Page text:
Editorial Roundup: Repeat of massive budget surplus should be prevented

Published 8:49 pm Friday, March 11, 2022

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Minnesota’s state government bank accounts are riding high on a $9.25 billion budget surplus, Minnesota Management and Budget announced Monday.

That’s a number so big it needs some perspective. So here is some.

Minnesota’s “extra” money for the two-year budget cycle could:

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— Fund the state of South Dakota for about a year and half.

— Buy the New York Yankees. And the Miami Marlins … and the Oakland A’s.

— Purchase a little more than one-third of Delta Airlines.

— Match Sartell’s 2020 median household income for every household in the city for almost 18 years.

Less than three months ago, we wrote that a significantly smaller $7.7 billion projected state budget surplus was cause to re-examine the state’s ground rules.

“…a multi-billion dollar overshoot of what we thought we needed to run the state means it’s time to reexamine the policies that led here to ensure we’re leaving as much money as possible where it belongs – at home with the people who earned it,” we said then.

Now, in less than 12 weeks, the budget surplus estimate has $1.5 billion — a figure the Associated Press (an entity not known for hyperbole) called “enormous.”

The majority of the state’s surplus is directly attributable to higher-than-expected tax revenues. Less than 4% of the windfall comes from reduced state spending. That means we are sending vastly more money to St. Paul than it takes to run the government at currently expected levels for the next two years.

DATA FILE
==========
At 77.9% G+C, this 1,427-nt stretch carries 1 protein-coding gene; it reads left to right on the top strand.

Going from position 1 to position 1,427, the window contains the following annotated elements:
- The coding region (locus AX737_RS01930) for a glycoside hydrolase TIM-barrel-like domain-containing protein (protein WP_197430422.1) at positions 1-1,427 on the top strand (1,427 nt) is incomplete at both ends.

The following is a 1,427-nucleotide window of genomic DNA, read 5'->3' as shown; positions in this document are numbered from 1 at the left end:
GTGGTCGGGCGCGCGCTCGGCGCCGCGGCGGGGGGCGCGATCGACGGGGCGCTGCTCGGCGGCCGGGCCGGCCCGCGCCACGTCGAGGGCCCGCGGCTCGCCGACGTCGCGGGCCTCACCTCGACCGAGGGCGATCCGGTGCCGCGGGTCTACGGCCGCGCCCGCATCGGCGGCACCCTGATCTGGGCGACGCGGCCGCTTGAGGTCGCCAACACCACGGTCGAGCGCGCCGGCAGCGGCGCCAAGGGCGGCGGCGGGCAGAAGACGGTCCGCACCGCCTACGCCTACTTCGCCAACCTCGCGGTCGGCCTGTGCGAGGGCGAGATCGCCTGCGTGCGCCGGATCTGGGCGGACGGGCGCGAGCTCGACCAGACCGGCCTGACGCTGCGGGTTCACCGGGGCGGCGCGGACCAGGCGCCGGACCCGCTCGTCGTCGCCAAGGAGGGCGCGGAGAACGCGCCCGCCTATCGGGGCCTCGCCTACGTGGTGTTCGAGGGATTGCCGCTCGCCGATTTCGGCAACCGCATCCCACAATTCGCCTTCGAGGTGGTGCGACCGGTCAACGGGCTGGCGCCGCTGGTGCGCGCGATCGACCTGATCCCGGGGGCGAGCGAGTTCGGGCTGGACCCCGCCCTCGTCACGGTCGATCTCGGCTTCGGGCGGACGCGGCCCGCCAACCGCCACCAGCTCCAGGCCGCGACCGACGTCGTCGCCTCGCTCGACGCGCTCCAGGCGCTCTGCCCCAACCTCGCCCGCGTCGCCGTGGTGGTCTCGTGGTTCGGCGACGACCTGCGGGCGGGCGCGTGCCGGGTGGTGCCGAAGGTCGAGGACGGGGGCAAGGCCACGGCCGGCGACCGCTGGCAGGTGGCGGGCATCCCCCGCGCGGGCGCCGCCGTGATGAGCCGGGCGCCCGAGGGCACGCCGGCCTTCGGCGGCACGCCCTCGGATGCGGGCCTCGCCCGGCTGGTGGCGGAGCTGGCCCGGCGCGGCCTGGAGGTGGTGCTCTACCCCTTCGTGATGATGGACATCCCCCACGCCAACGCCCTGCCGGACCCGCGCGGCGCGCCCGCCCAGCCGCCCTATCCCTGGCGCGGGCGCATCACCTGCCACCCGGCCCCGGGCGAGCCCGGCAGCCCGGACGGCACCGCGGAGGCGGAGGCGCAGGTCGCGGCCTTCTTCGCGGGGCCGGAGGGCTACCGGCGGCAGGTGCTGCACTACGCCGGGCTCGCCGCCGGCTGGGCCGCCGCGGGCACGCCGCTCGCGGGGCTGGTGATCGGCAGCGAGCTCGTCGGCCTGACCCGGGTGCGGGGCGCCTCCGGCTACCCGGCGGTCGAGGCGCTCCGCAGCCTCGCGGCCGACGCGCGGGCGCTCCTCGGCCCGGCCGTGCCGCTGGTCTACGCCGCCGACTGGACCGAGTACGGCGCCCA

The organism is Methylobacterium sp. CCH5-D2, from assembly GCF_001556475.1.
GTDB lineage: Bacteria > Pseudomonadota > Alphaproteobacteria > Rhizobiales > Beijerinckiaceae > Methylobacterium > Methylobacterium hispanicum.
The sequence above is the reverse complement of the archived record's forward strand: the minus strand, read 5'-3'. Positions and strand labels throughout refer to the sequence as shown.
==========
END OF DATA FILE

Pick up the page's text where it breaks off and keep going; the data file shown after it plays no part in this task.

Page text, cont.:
Responsibly, some of the overage is destined to fully fund the $2.7 billion budget reserve. Like a family with a savings account, it makes sense to have some money stashed.

As is to be expected, there are interests lined up to propose giving it back in the form of election-year tax cuts. There are interests lined up to propose shored-up spending on the state’s huge list of obligations, including education and critical deferred infrastructure maintenance. And there are experts who say the uncertain state of the economy and world events call for cautious husbanding of the money.

Simple answers — “give it all back!” or “spend it on things we need!” or “hang on to most of it in case things get worse!” — are always the most comfortable answers. They’re easy to understand and they’re emotionally satisfying.

But uncomfortably complex answers are often the best solutions to complex issues. The answer lies in “some of all of the above.”

Clearly our lawmakers will have to be willing and able to think critically about what’s best for Minnesota, not just their party or their re-election bids. And then they’ll have to be willing to make deals with people they don’t normally agree with.

But while deciding how divvy up $9.25 billion is a big job, the most important one is to begin to take a hard look at how our state revenue — taxes collected from people and businesses — became so out of step with budget needs, then take steps to prevent this from happening again.

Clearly, no one can expect to nail the balance of revenue and budget every year. Economic forces, systemic shocks like pandemics and wars, changes in other funding sources all make that impossible. But can Minnesota do better than take billions more than it needs from its people? We think so. Legislators faced with budget shortfalls do hard work and make hard decisions to resolve the imbalance. The same work is called for when a budget surplus reaches the level of “enormous.”

Are they up to the task? We believe they are. Most — not all, but most — public servants try to do what they believe is right, most of the time.

They’ll stand an even better chance if their constituents encourage complex thinking and accept complex solutions to complex issues. Fixing the system is the top priority.

— St. Cloud Times, March 4

About Editorial Roundup

Editorials from newspapers around the state of Minnesota.

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